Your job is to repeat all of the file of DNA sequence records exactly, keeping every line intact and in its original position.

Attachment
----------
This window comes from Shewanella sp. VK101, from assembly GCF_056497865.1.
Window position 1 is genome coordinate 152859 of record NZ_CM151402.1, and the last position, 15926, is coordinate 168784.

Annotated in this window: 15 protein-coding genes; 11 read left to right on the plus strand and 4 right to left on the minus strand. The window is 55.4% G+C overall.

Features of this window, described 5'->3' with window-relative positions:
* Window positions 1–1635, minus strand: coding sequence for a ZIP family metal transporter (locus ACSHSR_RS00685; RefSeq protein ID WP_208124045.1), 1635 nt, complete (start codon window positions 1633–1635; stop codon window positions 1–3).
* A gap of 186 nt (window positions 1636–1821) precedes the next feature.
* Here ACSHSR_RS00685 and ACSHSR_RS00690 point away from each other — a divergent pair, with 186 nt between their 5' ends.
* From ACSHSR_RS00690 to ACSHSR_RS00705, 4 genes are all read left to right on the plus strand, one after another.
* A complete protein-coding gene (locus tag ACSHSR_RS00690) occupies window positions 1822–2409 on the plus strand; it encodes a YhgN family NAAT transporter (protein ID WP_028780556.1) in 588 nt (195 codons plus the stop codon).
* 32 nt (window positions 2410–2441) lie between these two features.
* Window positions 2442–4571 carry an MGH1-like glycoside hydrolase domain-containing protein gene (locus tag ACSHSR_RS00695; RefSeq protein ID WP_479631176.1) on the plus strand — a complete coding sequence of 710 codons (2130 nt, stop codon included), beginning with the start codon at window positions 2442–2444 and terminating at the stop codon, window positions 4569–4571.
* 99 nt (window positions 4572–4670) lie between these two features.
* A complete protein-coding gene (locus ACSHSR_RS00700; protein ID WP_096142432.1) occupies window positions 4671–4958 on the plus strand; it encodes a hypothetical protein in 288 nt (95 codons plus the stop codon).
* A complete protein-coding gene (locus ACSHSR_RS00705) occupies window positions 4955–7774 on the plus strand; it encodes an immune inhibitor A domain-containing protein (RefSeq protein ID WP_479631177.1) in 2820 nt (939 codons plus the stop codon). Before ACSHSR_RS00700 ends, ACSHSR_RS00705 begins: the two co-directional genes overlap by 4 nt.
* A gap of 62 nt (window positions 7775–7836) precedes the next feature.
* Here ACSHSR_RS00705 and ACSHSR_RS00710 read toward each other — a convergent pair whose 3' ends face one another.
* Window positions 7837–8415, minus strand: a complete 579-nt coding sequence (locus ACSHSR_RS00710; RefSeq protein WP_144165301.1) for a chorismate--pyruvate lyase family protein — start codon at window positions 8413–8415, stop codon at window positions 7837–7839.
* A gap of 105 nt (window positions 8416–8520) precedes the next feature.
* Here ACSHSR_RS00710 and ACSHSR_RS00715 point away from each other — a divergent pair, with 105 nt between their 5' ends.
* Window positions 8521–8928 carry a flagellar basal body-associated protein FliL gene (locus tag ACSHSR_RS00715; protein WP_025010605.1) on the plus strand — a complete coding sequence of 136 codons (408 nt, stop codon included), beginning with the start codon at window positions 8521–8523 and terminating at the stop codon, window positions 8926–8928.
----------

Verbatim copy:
This window comes from Shewanella sp. VK101, from assembly GCF_056497865.1.
Window position 1 is genome coordinate 152859 of record NZ_CM151402.1, and the last position, 15926, is coordinate 168784.

Annotated in this window: 15 protein-coding genes; 11 read left to right on the plus strand and 4 right to left on the minus strand. The window is 55.4% G+C overall.

Features of this window, described 5'->3' with window-relative positions:
* Window positions 1–1635, minus strand: coding sequence for a ZIP family metal transporter (locus ACSHSR_RS00685; RefSeq protein ID WP_208124045.1), 1635 nt, complete (start codon window positions 1633–1635; stop codon window positions 1–3).
* A gap of 186 nt (window positions 1636–1821) precedes the next feature.
* Here ACSHSR_RS00685 and ACSHSR_RS00690 point away from each other — a divergent pair, with 186 nt between their 5' ends.
* From ACSHSR_RS00690 to ACSHSR_RS00705, 4 genes are all read left to right on the plus strand, one after another.
* A complete protein-coding gene (locus tag ACSHSR_RS00690) occupies window positions 1822–2409 on the plus strand; it encodes a YhgN family NAAT transporter (protein ID WP_028780556.1) in 588 nt (195 codons plus the stop codon).
* 32 nt (window positions 2410–2441) lie between these two features.
* Window positions 2442–4571 carry an MGH1-like glycoside hydrolase domain-containing protein gene (locus tag ACSHSR_RS00695; RefSeq protein ID WP_479631176.1) on the plus strand — a complete coding sequence of 710 codons (2130 nt, stop codon included), beginning with the start codon at window positions 2442–2444 and terminating at the stop codon, window positions 4569–4571.
* 99 nt (window positions 4572–4670) lie between these two features.
* A complete protein-coding gene (locus ACSHSR_RS00700; protein ID WP_096142432.1) occupies window positions 4671–4958 on the plus strand; it encodes a hypothetical protein in 288 nt (95 codons plus the stop codon).
* A complete protein-coding gene (locus ACSHSR_RS00705) occupies window positions 4955–7774 on the plus strand; it encodes an immune inhibitor A domain-containing protein (RefSeq protein ID WP_479631177.1) in 2820 nt (939 codons plus the stop codon). Before ACSHSR_RS00700 ends, ACSHSR_RS00705 begins: the two co-directional genes overlap by 4 nt.
* A gap of 62 nt (window positions 7775–7836) precedes the next feature.
* Here ACSHSR_RS00705 and ACSHSR_RS00710 read toward each other — a convergent pair whose 3' ends face one another.
* Window positions 7837–8415, minus strand: a complete 579-nt coding sequence (locus ACSHSR_RS00710; RefSeq protein WP_144165301.1) for a chorismate--pyruvate lyase family protein — start codon at window positions 8413–8415, stop codon at window positions 7837–7839.
* A gap of 105 nt (window positions 8416–8520) precedes the next feature.
* Here ACSHSR_RS00710 and ACSHSR_RS00715 point away from each other — a divergent pair, with 105 nt between their 5' ends.
* Window positions 8521–8928 carry a flagellar basal body-associated protein FliL gene (locus tag ACSHSR_RS00715; protein WP_025010605.1) on the plus strand — a complete coding sequence of 136 codons (408 nt, stop codon included), beginning with the start codon at window positions 8521–8523 and terminating at the stop codon, window positions 8926–8928.